Coping with Stress
The COVID-19 pandemic has had a major effect on our lives. Many of us are facing challenges that can be stressful, overwhelming, and cause strong emotions in adults and children. Public health actions, such as social distancing, are necessary to reduce the spread of COVID-19, but they can make us feel isolated and lonely and can increase stress and anxiety. Learning to cope with stress in a healthy way will make you, the people you care about, and those around you become more resilient.
Stress can cause the following:
- Feelings of fear, anger, sadness, worry, numbness, or frustration
- Changes in appetite, energy, desires, and interests
- Difficulty concentrating and making decisions
- Difficulty sleeping or nightmares
- Physical reactions, such as headaches, body pains, stomach problems, and skin rashes
- Worsening of chronic health problems
- Worsening of mental health conditions
- Increased use of tobacco, alcohol, and other substances
It is natural to feel stress, anxiety, grief, and worry during the COVID-19 pandemic. Below are ways that you can help yourself, others, and your community manage stress.
- Take breaks from watching, reading, or listening to news stories, including those on social media. It’s good to be informed, but hearing about the pandemic constantly can be upsetting. Consider limiting news to just a couple times a day and disconnecting from phone, tv, and computer screens for a while.
- Take care of your body
- Take deep breaths, stretch, or meditateexternal icon
- Try to eat healthy, well-balanced meals
- Exercise regularly
- Get plenty of sleep
- Avoid excessive alcohol, tobacco, and substance use
- Continue with routine preventive measures (such as vaccinations, cancer screenings, etc.) as recommended by your healthcare provider
- Get vaccinated with a COVID-19 vaccine
- Make time to unwind — Try to do some other activities you enjoy
- Connect with others — Talk with people you trust about your concerns and how you are feeling
- Connect with your community- or faith-based organizations — While social distancing measures are in place, try connecting online, through social media, or by phone or mail
Taking care of yourself can better equip you to take care of others. During times of social distancing, it is especially important to stay connected with your friends and family. Helping others cope with stress through phone calls or video chats can help you and your loved ones feel less lonely or isolated.
- If you are struggling to cope, there are many ways to get help. Call your healthcare provider if stress gets in the way of your daily activities for several days in a row.
- During times of extreme stress, people may have thoughts of suicide. Suicide is preventable and help is available. More about the risk of suicide, signs to watch for, and how to respond if you notice these signs in yourself or a friend or a loved one, can be found here.
- Free and confidential crisis resources can also help you or a loved one connect with a skilled, trained counselor in your area.
If you are in crisis, get immediate help:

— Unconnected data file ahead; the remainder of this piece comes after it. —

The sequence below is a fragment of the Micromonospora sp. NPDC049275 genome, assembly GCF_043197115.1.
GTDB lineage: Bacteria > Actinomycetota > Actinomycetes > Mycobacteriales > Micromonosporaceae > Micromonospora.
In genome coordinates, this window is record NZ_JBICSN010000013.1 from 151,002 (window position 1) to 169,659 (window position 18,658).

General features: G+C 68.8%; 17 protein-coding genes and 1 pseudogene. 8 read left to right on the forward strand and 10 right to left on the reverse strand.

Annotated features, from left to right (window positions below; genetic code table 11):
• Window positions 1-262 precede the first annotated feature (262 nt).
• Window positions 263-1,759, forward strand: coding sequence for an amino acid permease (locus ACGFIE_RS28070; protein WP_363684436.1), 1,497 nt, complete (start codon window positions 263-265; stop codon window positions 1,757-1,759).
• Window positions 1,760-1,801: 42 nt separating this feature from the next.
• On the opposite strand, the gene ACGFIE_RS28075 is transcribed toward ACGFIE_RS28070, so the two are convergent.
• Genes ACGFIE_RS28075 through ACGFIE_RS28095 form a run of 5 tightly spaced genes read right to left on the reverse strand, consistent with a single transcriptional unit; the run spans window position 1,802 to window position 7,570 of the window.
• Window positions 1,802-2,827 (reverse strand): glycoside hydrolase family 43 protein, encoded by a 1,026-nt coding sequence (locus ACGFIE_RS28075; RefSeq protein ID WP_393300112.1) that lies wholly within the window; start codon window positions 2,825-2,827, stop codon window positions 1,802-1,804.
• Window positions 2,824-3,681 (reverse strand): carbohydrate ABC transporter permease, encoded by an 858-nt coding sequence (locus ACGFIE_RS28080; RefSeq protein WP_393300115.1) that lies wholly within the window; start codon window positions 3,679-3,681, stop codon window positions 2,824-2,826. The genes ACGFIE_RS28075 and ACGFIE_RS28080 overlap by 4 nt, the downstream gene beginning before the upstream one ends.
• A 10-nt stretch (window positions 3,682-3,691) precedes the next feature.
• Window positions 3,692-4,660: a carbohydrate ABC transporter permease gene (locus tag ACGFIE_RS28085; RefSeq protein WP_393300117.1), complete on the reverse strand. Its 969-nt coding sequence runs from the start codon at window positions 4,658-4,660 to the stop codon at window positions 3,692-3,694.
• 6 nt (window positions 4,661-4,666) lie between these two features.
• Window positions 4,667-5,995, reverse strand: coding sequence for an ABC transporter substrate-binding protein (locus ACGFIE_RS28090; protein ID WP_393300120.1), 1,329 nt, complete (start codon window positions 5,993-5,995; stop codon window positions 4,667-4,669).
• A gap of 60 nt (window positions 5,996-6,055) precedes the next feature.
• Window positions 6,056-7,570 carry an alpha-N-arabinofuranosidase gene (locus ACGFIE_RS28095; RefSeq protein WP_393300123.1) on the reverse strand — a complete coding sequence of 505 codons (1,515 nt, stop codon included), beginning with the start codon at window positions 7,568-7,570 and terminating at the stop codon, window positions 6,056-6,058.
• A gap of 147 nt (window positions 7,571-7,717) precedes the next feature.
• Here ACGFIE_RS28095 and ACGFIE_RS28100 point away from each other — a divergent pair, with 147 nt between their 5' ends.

- Call 911
- National Suicide Prevention Lifelineexternal icon: 1-800-273-TALK (8255) for English, 1-888-628-9454 for Spanish, or Lifeline Crisis Chatexternal icon.
- National Domestic Violence Hotlineexternal icon: 1-800-799-7233 or text LOVEIS to 22522
- National Child Abuse Hotlineexternal icon: 1-800-4AChild (1-800-422-4453) or text 1-800-422-4453
- National Sexual Assault Hotlineexternal icon: 1-800-656-HOPE (4673) or Online Chatexternal icon
- Veteran’s Crisis Lineexternal icon: 1-800-273-TALK (8255) or Crisis Chatexternal icon or text: 8388255
- Disaster Distress Helplineexternal icon: CALL or TEXT 1-800-985-5990 (press 2 for Spanish).
- The Eldercare Locatorexternal icon: 1-800-677-1116 – TTY Instructionsexternal icon
- How Right Now — Finding What Helps
- Coping with a Disaster or Traumatic Event
- General Public: Care for Yourself pdf icon[348 KB, 1 page]
- Young Adults: Care for Yourself pdf icon[839 KB, 1 page]
- HHS ASPR TRACIE COVID-19 Behavioral Health Resources external icon
- Food and Food System Resources During COVID-19 Pandemic
For Families and Children
- Helping Children Cope during the Pandemic
- Helping Children Cope with Emergencies
- Coping After a Disaster pdf icon[1.9 MB, 20 pages] – A Ready Wrigley activity book for children age 3-10
- Teen Depression external icon
- Parents: Care for Yourself pdf icon[780 KB, 1 page]
- Family Caregivers: Care for Yourself pdf icon[PDF – 732 KB]
- Students: Care for Yourself pdf icon[688 KB, 1page]
- Food Assistance Programsexternal icon
For People at Higher Risk for Serious Illness
- Serious Illness Care Program COVID-19 Response Toolkit external icon
- Older Adults: Care for Yourself pdf icon[PDF – 911 KB, 1 page]
For Healthcare Workers and First Responders
- Healthcare Personnel and First Responders: How to Cope with Stress and Build Resilience During the COVID-19 Pandemic
- Emergency Responders: Tips for Taking Care of Yourself
- Disaster Technical Assistance Centerexternal icon
- First Responders: Care for Yourself pdf icon[770 KB, 1 Page]
- Clinicians: Care for Yourself pdf icon[685 KB, 1 page]
For Other Workers
- Employees: How to Cope with Job Stress and Build Resilience During the COVID-19 Pandemic
- Working Adults: Care for Yourself pdf icon[PDF – 818 KB, 1 page]
- Critical Workers: Care for Yourself pdf icon[PDF – 719 KB, 1 page]
- Teachers: Encourage Your Students to Care for Themselves pdf icon[PDF – 976 KB, 1 page]